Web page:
The discovery of an Earth-like planet could significantly change how we look for life on other planets. Astronomers have discovered an Earth-like planet orbiting an M dwarf- they don’t have any atmosphere.
With a size slightly larger than Earth, this no-atmosphere planet- GJ 1252b- orbits its stars twice a day. As it has proximity to its star, it is believed to be intensely hot and inhospitable.
This study implies that many planets orbiting these stars may likewise lack atmospheres and, as a result, are unlikely to support life because M-dwarfs are so ubiquitous.
Michelle Hill, UC Riverside astrophysicist, and study co-author said, “The pressure from the star’s radiation is immense, enough to blow a planet’s atmosphere away.”
Astronomers observed GJ 1252b during a secondary eclipse and studied the planet’s infrared radiation to establish that it is devoid of an atmosphere. This eclipse happens when a world passes in front of a star, blocking both the light from the planet and the light reflected from the star.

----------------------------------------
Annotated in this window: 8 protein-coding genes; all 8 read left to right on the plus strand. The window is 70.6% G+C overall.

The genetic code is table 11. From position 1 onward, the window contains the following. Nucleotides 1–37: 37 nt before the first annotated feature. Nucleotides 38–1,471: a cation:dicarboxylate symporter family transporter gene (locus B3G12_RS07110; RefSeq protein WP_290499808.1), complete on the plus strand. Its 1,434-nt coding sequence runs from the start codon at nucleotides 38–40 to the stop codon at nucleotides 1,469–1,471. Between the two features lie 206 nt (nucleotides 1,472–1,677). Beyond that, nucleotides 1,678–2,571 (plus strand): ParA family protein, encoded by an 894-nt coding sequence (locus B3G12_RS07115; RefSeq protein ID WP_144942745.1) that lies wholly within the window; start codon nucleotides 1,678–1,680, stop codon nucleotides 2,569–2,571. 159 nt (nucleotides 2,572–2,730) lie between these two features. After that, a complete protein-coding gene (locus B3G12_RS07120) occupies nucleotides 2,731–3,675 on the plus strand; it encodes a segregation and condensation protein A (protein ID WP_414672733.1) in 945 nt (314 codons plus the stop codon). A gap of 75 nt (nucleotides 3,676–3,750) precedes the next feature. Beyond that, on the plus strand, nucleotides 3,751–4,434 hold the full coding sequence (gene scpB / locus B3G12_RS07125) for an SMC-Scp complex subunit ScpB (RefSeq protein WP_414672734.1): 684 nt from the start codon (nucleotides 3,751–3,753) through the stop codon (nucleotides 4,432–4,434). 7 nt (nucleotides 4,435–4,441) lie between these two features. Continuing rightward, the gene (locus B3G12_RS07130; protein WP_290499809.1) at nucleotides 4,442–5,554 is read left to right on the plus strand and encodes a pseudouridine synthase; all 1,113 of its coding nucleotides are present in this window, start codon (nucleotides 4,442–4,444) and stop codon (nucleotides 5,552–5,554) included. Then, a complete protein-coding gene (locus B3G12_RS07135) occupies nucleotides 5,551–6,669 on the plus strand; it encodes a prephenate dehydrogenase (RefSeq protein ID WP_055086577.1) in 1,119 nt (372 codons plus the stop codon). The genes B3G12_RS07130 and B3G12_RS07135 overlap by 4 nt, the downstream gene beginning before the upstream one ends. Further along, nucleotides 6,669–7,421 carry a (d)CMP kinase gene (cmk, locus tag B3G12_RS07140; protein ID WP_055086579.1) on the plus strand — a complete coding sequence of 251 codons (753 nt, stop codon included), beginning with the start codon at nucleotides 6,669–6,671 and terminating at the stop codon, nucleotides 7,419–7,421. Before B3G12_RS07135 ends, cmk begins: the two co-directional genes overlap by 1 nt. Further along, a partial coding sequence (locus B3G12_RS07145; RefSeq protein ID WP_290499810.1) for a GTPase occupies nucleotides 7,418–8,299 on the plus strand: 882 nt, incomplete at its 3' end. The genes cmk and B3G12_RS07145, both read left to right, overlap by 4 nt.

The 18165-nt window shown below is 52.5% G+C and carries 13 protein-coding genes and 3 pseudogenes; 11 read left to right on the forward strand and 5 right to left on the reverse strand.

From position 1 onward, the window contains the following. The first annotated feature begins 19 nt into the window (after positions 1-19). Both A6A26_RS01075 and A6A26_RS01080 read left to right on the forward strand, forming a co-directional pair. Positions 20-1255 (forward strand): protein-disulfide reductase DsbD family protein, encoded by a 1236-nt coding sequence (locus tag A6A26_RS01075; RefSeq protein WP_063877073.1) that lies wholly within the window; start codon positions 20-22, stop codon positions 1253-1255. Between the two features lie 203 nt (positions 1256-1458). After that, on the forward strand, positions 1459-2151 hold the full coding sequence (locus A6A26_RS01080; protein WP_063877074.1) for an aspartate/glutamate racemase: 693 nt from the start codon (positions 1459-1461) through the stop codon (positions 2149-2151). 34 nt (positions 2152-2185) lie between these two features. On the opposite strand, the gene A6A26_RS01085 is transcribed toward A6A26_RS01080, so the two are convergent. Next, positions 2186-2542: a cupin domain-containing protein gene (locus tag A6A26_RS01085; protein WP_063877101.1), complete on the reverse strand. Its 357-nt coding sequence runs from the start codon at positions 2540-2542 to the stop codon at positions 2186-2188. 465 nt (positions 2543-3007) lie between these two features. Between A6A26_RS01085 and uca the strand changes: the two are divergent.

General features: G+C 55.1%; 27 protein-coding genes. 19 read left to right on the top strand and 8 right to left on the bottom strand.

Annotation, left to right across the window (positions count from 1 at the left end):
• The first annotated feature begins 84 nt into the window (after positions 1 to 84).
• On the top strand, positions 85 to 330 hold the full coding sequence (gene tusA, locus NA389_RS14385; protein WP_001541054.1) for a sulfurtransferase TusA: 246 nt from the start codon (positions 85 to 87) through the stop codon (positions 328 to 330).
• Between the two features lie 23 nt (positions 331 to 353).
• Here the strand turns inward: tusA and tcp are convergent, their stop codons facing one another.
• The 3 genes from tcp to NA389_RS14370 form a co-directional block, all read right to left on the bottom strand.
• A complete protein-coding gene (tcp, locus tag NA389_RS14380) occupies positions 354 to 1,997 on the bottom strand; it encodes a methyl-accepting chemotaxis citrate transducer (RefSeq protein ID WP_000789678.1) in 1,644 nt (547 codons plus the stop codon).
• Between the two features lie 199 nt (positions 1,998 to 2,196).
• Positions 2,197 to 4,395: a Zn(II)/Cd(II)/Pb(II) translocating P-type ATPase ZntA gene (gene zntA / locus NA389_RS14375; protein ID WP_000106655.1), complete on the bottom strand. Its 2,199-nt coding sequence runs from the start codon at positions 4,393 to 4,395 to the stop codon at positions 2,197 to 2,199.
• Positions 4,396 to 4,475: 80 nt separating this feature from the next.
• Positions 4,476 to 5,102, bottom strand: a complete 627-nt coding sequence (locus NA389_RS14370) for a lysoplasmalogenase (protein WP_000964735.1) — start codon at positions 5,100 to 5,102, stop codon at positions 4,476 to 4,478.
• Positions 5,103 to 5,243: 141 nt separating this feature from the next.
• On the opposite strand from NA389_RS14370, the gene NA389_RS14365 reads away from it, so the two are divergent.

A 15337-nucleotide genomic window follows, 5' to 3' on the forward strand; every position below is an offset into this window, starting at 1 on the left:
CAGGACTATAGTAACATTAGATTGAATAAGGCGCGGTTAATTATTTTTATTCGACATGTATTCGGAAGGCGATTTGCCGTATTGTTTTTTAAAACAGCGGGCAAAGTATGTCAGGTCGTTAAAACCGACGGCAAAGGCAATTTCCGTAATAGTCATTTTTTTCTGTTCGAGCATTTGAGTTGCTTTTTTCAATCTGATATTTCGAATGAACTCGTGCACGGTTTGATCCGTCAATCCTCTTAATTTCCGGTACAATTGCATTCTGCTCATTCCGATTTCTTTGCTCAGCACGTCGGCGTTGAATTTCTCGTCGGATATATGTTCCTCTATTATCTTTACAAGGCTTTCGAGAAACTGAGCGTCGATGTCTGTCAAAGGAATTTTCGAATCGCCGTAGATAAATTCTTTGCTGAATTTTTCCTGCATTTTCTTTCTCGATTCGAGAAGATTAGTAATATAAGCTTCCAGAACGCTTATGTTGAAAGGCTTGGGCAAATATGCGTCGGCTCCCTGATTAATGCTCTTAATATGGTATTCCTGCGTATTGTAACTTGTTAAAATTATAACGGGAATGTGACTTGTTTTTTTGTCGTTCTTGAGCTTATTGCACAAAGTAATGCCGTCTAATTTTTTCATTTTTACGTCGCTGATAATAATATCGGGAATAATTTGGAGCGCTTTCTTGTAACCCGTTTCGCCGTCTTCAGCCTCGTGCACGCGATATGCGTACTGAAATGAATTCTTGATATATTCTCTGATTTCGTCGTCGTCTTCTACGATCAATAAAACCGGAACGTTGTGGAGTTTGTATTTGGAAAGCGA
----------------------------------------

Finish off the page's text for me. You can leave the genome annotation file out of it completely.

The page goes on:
The radiation revealed the planet’s sweltering daytime temperatures, which are thought to exceed 2,242 degrees Fahrenheit. This temperature is so high that it would melt gold, silver, and copper on the planet’s surface. The astronomers believed there is no atmosphere because of the heat and the alleged low surface pressure.
Stephen Kane, UCR astrophysicist and study co-author said, “Even with a tremendous amount of carbon dioxide, which traps heat, the researchers concluded GJ 1252b would still be unable to hold on to an atmosphere. The planet could have 700 times more carbon than Earth has, and it still wouldn’t have an atmosphere. It would build up initially but then taper off and erode.”
Hill said, “It’s possible this planet’s condition could be a bad sign for planets even further away from this type of star. This is something we’ll learn from the James Webb Space Telescope, which will be looking at planets like these.”
- Ian J. M. Crossfield et al. GJ 1252b: A Hot Terrestrial Super-Earth with No Atmosphere. The Astrophysical Journal Letters. DOI: 10.3847/2041-8213/ac886b